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ARS Home » Northeast Area » Newark, Delaware » Beneficial Insects Introduction Research Unit » Research » Publications at this Location » Publication #345954

Research Project: Biological Control of Invasive Wood-Boring Insect Pests such as Emerald Ash Borer and Asian Longhorned Beetle

Location: Beneficial Insects Introduction Research Unit

Title: Climate variation alters the synchrony of host–parasitoid interactions

Author
item Wetherington, Miles - University Of Maryland
item Jennings, Dave - University Of Maryland
item Shrewsbury, Paula - University Of Maryland
item Duan, Jian

Submitted to: Ecology and Evolution
Publication Type: Peer Reviewed Journal
Publication Acceptance Date: 7/26/2017
Publication Date: 12/1/2017
Citation: Wetherington, M.T., Jennings, D.E., Shrewsbury, P.M., Duan, J.J. 2017. Climate variation alters the synchrony of host–parasitoid interactions. Ecology and Evolution. 7(20):8578-8587. https://doi.org/10.1002/ece3.3384.
DOI: https://doi.org/10.1002/ece3.3384

Interpretive Summary: Oobius agrili is a parasitic wasp that attacks eggs of the emerald ash borer (EAB), which is a serious invasive pest of North American ash trees. This parasitic wasp has been released as a biological control agent for EAB since 2007 and successfully established at most release sites in the US. Understanding how variation in ambient temperature will affect the interaction (or synchronization) between this parasitoid and its EAB host is important for us to predict its efficacy under conditions of climatic changes. In a laboratory study, we examined EAB oviposition (or fecundity) and the parasitoid-host attack patterns across a range of temperature variations to explore how climate change could affect the interaction with its EAB host. Results from our study showed that temperature variation significantly changed the egg laying pattern of EAB, with a shorter duration of egg laying at higher temperature variations. Additionally, even moderate increases in temperature variation significantly affected parasitoid emergence times, while decreasing parasitism rates and survival. Thus, relatively small changes in the frequency and severity of extreme temperature events have the potential to disrupt the seasonal synchronization between EAB and its egg parasitoid. More importantly, these results indicate how future climate change could affect various life-history parameters in insects. Our findings are also particularly pertinent for biological control programs where failed introductions of parasitoids could enable unregulated population growth of pest species.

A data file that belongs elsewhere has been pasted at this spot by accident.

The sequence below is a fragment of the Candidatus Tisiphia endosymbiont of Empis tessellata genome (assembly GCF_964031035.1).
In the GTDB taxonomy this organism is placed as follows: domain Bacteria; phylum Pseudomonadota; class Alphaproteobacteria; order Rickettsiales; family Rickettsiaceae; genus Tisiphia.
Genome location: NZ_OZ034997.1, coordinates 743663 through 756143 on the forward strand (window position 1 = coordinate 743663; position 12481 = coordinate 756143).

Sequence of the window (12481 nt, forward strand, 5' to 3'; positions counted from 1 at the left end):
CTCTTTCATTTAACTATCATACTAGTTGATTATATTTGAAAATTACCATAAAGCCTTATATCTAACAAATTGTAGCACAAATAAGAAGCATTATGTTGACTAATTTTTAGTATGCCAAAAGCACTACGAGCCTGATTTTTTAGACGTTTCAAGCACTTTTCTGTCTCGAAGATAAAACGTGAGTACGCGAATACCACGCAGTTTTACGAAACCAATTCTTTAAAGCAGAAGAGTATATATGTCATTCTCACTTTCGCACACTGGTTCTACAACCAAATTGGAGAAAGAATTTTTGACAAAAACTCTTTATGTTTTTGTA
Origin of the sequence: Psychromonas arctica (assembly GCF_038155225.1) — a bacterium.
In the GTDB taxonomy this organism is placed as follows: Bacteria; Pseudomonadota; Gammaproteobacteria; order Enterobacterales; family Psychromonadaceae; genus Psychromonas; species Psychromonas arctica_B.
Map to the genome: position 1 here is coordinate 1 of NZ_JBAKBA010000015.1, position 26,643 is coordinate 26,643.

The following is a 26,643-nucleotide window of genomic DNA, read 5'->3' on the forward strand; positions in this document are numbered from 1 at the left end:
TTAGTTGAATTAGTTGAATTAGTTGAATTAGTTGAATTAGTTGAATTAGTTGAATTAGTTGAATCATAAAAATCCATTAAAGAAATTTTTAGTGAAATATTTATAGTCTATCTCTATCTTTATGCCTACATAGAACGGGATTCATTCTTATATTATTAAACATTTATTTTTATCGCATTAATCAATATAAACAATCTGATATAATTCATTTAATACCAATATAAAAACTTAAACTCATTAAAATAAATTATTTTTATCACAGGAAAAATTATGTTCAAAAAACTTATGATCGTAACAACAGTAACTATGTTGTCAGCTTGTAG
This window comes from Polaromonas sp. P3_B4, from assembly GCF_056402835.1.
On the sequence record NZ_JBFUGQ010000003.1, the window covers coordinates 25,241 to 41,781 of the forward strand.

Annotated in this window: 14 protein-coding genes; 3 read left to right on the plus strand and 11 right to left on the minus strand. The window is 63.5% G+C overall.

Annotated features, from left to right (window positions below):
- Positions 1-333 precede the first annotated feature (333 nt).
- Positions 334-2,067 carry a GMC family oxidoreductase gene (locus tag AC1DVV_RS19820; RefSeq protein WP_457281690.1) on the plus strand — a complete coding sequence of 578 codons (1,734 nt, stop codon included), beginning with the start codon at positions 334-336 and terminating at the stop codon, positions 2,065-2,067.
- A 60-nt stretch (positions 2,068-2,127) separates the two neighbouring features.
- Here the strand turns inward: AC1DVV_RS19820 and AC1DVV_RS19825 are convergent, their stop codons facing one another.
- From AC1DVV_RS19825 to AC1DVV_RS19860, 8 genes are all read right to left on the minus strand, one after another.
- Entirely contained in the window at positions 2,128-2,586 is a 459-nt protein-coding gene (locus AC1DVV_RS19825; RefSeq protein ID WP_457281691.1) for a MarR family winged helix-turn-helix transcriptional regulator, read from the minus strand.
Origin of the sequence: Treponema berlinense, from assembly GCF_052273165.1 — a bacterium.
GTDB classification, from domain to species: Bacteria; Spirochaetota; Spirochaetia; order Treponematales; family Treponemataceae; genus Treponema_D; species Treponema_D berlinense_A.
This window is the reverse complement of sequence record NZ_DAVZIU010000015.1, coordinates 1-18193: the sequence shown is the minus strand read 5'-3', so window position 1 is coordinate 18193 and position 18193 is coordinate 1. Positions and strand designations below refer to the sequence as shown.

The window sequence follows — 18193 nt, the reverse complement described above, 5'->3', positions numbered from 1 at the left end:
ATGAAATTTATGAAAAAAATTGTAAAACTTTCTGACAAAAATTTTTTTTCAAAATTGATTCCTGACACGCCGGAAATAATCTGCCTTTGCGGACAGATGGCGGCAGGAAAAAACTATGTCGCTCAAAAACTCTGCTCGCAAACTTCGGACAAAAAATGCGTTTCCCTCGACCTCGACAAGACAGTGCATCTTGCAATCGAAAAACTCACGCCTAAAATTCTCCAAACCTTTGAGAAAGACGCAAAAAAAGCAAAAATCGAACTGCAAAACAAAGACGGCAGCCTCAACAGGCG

Technical Abstract: Although some research has examined how parasitoids will respond to colder temperatures or experimental warming, we know relatively little about how increased variation in temperature could affect interactions between parasitoids and their hosts. Using a study system consisting of emerald ash borer (EAB), Agrilus planipennis (Coleoptera: Buprestidae), and its egg parasitoid Oobius agrili (Hymenoptera: Encyrtidae), we conducted a series of environmentally-controlled laboratory experiments to investigate how increased seasonal temperature variation affected the synchrony of host-parasitoid interactions. We hypothesized that increased temperature variation would lead to decreases in: 1) host and parasitoid survival, 2) host fecundity, and 3) parasitoid attack rates, independent of host density. EAB were reared in environmental chambers under four different temperature variation treatments (standard deviations of 1.24, 3.00, 3.60, and 4.79°C), while O. agrili experiments were conducted in the same environmental chambers using a 4 x 3 design (4 temperature treatments x 3 EAB egg densities). We found that EAB fecundity was negatively associated with temperature variation, and that temperature variation significantly changed the temporal egg laying distribution of EAB, with a shorter oviposition duration at higher temperature variation treatments. Additionally, even moderate increases in temperature variation significantly affected parasitoid emergence times, while decreasing parasitism rates and survival. Thus, relatively small changes in the frequency and severity of extreme temperature events have the potential to phenologically isolate emerging parasitoids from viable host eggs, which in the absence of alternative hosts could lead to localized extinctions. More broadly, these results indicate how future climate change could affect various life-history parameters in insects. Our findings are also particularly pertinent for biological control programs where failed introductions of parasitoids could enable unregulated population growth of pest species.